Another key mentor for Urschel was Rich Lee, the Hughes (later McDonnell Douglas, then Boeing) test pilot who is also one of the pioneers of helicopter aerobatics. Lee introduced Urschel to aerobatics in the MD 500, and then trained him in the MD 520N NOTAR helicopter for the United States’ first — and so far only — helicopter pylon air race in 1995. That led to Urschel’s unique distinction of being the first pilot approved by the Federal Aviation Administration (FAA) for helicopter pylon air racing.
Today, Urschel, who performs aerobatics in his own MBB Bo.105, is one of six FAA aerobatic helicopter pilots and one of only four aerobatic competency evaluators qualified to evaluate helicopter pilots. He is currently developing a flight test instrumentation package specifically for helicopter aerobatic flying to increase knowledge and safety.
The importance of mentors
Urschel has a 16-year-old son, Caden, who soloed both a Robinson R44 and an Aeronca 7AC Champ on his birthday earlier this year. Caden would often tag along with his father on ferry flights, laying the groundwork for his own precocious accomplishments.
If Urschel’s extraordinarily diverse piloting career can be distilled to a simple philosophy, it is the importance of mentorship. Urschel is quick to credit his own mentors, who provided him with the opportunities and guidance he needed to develop his skillset safely. Now, he is doing his best to impart that philosophy not only to his son, but also to anyone who buys a helicopter from him.
Summing up his advice for private owners, he said, “I think that you need to be really serious about it, and you need to be able to devote the time to training . . . and that needs to be vetted by someone with credentials. [You need to] have a mentor, whoever that may be, someone that is very qualified, that can gradually expand your envelope of where you’re going to take the helicopter and what you’re going to do with it.” In addition to providing that service himself, Urschel contracts with a handful of trusted pilots who can fly with new owners until they’re safe and confident in their aircraft.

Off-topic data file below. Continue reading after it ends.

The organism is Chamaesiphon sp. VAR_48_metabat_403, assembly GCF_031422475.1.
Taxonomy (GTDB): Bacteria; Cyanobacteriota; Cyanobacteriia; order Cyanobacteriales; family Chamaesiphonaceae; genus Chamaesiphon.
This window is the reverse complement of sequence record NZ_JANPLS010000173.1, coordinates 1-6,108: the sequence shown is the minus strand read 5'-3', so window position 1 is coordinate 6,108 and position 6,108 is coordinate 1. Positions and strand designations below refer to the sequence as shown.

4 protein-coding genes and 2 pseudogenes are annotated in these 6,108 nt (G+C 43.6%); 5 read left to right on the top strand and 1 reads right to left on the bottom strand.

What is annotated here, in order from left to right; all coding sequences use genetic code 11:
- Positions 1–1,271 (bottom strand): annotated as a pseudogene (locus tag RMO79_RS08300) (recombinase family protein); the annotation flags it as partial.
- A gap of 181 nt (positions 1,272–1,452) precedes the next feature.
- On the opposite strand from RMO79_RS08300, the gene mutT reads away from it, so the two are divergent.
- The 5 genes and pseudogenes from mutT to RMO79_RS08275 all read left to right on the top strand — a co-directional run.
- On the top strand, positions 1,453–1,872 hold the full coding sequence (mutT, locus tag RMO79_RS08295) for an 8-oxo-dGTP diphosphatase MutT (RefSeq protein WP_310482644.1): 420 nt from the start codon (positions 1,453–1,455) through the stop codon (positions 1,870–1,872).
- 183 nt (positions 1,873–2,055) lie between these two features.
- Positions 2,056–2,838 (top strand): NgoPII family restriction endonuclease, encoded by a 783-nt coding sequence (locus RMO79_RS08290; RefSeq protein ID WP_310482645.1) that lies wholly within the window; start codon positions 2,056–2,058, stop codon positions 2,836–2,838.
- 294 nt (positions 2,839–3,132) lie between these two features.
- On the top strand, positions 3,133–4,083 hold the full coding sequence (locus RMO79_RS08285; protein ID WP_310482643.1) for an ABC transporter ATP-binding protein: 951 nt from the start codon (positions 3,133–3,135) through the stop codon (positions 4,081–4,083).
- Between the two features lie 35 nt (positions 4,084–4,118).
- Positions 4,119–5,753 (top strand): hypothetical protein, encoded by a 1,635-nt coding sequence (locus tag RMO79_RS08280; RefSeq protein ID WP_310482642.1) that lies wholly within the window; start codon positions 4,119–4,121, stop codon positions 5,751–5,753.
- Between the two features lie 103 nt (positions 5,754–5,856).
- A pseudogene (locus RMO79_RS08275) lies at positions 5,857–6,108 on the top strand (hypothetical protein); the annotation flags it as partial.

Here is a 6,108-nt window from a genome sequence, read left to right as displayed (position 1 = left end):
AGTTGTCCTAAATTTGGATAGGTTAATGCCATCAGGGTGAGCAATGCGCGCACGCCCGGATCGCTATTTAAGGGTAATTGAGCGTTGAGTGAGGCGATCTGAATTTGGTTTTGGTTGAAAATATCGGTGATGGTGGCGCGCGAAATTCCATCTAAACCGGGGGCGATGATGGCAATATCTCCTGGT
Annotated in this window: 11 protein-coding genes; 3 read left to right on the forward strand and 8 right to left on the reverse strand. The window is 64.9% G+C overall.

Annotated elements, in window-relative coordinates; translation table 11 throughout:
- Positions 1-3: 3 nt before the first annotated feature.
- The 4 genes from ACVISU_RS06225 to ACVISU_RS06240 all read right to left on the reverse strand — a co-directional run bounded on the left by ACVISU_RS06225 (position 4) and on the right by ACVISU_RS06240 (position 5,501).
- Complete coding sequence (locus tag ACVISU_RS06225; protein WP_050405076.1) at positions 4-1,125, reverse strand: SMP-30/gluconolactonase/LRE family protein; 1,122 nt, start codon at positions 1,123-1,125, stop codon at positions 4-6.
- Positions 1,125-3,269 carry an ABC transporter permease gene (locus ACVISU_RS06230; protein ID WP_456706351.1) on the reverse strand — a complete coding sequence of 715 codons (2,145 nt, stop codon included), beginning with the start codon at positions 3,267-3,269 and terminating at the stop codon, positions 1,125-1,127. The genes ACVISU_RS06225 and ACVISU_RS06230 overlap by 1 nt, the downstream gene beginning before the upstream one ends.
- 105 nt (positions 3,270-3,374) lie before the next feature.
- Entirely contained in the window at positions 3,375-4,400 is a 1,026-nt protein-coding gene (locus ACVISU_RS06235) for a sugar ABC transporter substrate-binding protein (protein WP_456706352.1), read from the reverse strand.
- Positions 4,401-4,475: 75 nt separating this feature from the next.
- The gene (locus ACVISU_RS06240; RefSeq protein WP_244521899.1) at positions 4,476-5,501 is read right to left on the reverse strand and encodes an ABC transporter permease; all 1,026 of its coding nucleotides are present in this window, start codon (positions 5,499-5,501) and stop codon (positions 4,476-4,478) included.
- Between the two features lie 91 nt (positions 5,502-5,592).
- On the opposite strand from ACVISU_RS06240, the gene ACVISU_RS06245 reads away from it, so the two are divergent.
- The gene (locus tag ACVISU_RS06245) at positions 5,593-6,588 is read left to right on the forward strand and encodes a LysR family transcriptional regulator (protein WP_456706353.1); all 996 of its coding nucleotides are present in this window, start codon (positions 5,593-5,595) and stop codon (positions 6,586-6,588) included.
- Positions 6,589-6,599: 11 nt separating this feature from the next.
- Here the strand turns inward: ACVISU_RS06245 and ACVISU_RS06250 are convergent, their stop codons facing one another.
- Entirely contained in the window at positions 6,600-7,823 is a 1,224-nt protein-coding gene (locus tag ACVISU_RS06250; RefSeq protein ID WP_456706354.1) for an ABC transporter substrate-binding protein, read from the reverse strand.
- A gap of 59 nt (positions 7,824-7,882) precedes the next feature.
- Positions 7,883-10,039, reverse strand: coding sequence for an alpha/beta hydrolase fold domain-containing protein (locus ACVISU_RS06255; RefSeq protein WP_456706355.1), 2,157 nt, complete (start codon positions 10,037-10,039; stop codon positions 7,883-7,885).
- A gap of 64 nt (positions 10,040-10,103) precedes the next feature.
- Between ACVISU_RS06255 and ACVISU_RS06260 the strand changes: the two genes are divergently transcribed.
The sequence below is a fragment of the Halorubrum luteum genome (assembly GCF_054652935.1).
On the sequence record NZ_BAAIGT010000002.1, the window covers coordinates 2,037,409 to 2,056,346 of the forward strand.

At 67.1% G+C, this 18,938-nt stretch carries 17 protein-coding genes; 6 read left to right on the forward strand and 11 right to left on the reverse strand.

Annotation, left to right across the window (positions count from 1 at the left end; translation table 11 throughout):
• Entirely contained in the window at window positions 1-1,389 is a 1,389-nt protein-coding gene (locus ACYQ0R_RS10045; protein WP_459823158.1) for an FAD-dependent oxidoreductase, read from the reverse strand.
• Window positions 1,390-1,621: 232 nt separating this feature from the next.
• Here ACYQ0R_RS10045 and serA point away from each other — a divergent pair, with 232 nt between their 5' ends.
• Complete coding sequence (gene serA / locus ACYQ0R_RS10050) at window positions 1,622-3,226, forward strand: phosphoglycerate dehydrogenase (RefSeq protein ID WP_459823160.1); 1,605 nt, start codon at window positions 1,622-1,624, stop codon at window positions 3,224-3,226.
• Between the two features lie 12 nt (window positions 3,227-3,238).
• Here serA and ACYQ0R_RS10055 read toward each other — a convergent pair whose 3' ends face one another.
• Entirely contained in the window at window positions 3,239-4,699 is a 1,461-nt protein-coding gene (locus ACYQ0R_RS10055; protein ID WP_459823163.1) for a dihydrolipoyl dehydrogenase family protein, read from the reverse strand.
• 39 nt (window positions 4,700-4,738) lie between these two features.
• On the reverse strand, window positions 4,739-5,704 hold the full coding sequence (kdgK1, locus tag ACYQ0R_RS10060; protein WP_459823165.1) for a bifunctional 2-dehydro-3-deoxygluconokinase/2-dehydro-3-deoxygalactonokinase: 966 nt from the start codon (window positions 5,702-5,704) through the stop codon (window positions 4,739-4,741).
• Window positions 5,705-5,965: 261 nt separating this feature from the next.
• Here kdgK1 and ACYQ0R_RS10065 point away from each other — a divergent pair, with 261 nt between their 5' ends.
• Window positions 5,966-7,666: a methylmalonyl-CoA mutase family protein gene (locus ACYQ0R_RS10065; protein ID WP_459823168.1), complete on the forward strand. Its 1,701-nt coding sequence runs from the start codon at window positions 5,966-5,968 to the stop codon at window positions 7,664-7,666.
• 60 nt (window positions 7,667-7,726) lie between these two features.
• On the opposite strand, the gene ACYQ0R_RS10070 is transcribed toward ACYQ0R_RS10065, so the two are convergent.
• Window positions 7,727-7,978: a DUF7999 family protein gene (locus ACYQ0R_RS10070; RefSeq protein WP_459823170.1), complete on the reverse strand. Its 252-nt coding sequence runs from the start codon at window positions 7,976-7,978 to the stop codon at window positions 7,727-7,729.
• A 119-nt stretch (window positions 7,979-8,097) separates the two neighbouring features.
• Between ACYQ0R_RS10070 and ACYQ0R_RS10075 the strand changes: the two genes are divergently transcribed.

This is not just a good idea — increasingly, it’s becoming a necessity. Urschel said that recent accidents in the civil helicopter industry have caused insurance underwriters to tighten their requirements, or even pull out of the market altogether. “The insurance industry is in a real turmoil right now,” he pointed out. “We’ve had an excessive amount of accidents and there are so many more private operators today that the real stop block [to private helicopter ownership] isn’t buying the machine; it’s insurance.” For some low-time private helicopter pilots, guaranteeing a mentor pilot in the left seat for their first 50 or 100 flight hours could be their only viable route to ownership.
Urschel has thought about expanding Pylon Aviation, and has access to the capital he would need to do so. But he’s wary of losing the personal touch that has defined the business, and made it a success. “Pylon Aviation is me,” he explained. “I’ve had a lot of [people] say, ‘Why don’t you hire a guy to go ferry the helicopter with your new customer?’ But that’s how I build relationships.”
For Urschel, those connections aren’t just key to making a sale; they’re what he enjoys most about what he does. When he looks back over his long and varied career — from racing helicopters around pylons to buying and selling them — it’s not the aircraft that stand out, but the people he’s met along the way, many of whom have become lifelong friends.
“The helicopter is quite an amazing machine, [but] for me one of the coolest things is the relationships,” he said. “I think that’s the best part about my business, is the people I meet and the relationships that I’ve built.”